• Effective professional development for literacy coaches.

      Beebe, Matthew (2014)
      This thesis examines aspects of professional development that a literacy coach might focus on in order to provide a positive impact on professional literacy practice of classroom teachers. An extensive literature review was conducted to determine an answer. The selected studies sort into four categories: high quality professional development for educators, specific types and methods of delivery of professional development, delivery of professional findings from the high quality category indicate high quality professional development appears to be that which matches school district goals, is relevant to the participants, and consists of active participation and collaboration. From the types and delivery methods category, findings are that beneficial delivery methods are those that model for participants the strategies being taught and provide a large amount of time for follow-up support. Specifically for professional development in technology, a hands-on use delivery method appears to be effective, while peer coaching with observations appears to be an effective delivery method for professional development generally. Findings from the delivery of professional development through technology category indicate that online professional development through message boards appears to be a more comfortable way for some professionals to learn; however, other professionals prefer a more focused and moderated forum for their online professional development. Findings from the category of literacy coaching as a form of professional development reveal that literacy coaches seem to be most effective at changing teacher practice when they demonstrate and model how to use a strategy, when they discuss assessments and assessment results with the educators, when they provide feedback after observations, and generally when they have a good rapport with the teachers.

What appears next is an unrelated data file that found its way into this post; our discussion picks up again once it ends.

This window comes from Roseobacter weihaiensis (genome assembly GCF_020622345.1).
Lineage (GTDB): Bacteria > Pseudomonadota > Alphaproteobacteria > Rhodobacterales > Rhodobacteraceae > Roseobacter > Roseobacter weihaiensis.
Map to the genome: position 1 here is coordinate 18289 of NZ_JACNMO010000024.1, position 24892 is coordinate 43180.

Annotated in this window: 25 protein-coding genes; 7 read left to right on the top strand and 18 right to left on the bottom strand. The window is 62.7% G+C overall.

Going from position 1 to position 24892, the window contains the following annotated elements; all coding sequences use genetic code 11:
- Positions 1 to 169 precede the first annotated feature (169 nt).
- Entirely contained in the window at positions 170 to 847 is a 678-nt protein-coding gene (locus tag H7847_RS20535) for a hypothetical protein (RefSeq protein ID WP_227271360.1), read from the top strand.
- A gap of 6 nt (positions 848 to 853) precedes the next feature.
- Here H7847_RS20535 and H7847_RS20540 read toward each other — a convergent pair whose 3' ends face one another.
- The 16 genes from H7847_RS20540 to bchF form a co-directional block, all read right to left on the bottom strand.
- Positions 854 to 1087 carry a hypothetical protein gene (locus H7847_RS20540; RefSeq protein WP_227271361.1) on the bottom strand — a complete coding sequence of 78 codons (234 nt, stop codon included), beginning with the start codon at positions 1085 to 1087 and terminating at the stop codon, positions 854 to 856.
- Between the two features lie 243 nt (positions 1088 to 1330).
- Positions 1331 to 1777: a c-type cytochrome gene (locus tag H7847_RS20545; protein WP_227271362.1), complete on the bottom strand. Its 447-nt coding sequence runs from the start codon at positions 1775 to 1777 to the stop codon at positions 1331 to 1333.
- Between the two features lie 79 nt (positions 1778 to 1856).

• The use of incentives for motivating students to read.

      West, Trina M. (2014)
      Motivating students to read seems to be a near universal problem for teachers. To address that problem, the question for this research synthesis is, what does research say about the relationship between reading incentives and a student’s motivation to read? Results of this synthesis indicate that research into motivation and incentives, both generally and for reading, focuses mainly on students in the elementary school age range. For the effects of incentives in general, findings indicate that while tangible extrinsic rewards are used by teachers and schools, the greater impact on motivation and academic performance comes from teacher verbal encouragement and activity selection, and student interests and intrinsic motivation. For the effects of incentives specifically for reading motivation, findings indicate that these effects are similar to effects of incentives generally: that tangible extrinsic rewards are used by teachers and schools but appear to have little impact on student motivation to read, and that the greater impact on reading motivation and academic performance can come from certain types of reading instruction, student access to books, and student intrinsic motivation. These findings are relevant to the professional development of elementary teachers and will therefore be disseminated to them through a professional development video.